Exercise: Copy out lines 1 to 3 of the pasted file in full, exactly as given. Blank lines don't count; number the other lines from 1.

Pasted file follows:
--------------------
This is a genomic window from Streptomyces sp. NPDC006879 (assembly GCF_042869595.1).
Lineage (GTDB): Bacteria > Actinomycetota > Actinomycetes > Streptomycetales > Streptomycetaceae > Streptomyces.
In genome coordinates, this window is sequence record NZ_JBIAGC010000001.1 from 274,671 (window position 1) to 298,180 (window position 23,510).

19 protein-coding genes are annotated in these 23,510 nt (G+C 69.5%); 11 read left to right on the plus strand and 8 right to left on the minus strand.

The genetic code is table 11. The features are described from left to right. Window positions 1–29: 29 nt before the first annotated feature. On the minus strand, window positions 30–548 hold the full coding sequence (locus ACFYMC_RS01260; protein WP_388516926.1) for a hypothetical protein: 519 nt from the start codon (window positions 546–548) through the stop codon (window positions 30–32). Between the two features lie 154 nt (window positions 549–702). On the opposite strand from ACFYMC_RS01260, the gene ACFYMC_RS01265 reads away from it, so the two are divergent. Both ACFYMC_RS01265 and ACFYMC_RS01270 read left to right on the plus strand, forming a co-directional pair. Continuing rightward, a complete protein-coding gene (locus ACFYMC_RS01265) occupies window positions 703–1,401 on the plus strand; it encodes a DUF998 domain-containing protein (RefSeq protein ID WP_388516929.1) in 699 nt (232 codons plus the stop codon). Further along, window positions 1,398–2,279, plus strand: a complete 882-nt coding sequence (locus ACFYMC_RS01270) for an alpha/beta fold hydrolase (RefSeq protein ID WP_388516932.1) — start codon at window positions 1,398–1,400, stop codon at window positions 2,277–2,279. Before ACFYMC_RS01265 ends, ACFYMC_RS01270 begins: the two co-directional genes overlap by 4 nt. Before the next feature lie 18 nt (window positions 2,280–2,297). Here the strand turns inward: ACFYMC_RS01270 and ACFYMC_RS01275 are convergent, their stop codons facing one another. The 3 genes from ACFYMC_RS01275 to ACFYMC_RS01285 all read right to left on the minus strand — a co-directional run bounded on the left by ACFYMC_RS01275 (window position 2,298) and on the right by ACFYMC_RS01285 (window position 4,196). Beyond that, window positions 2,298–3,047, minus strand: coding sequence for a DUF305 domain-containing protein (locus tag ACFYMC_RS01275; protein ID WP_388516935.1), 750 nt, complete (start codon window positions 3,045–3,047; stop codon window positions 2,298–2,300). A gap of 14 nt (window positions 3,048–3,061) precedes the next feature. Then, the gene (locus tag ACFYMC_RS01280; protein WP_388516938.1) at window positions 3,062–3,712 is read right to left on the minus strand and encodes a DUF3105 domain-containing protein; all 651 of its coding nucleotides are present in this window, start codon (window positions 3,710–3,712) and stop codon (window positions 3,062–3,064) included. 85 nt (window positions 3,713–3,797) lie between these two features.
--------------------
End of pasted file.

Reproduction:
This is a genomic window from Streptomyces sp. NPDC006879 (assembly GCF_042869595.1).
Lineage (GTDB): Bacteria > Actinomycetota > Actinomycetes > Streptomycetales > Streptomycetaceae > Streptomyces.
In genome coordinates, this window is sequence record NZ_JBIAGC010000001.1 from 274,671 (window position 1) to 298,180 (window position 23,510).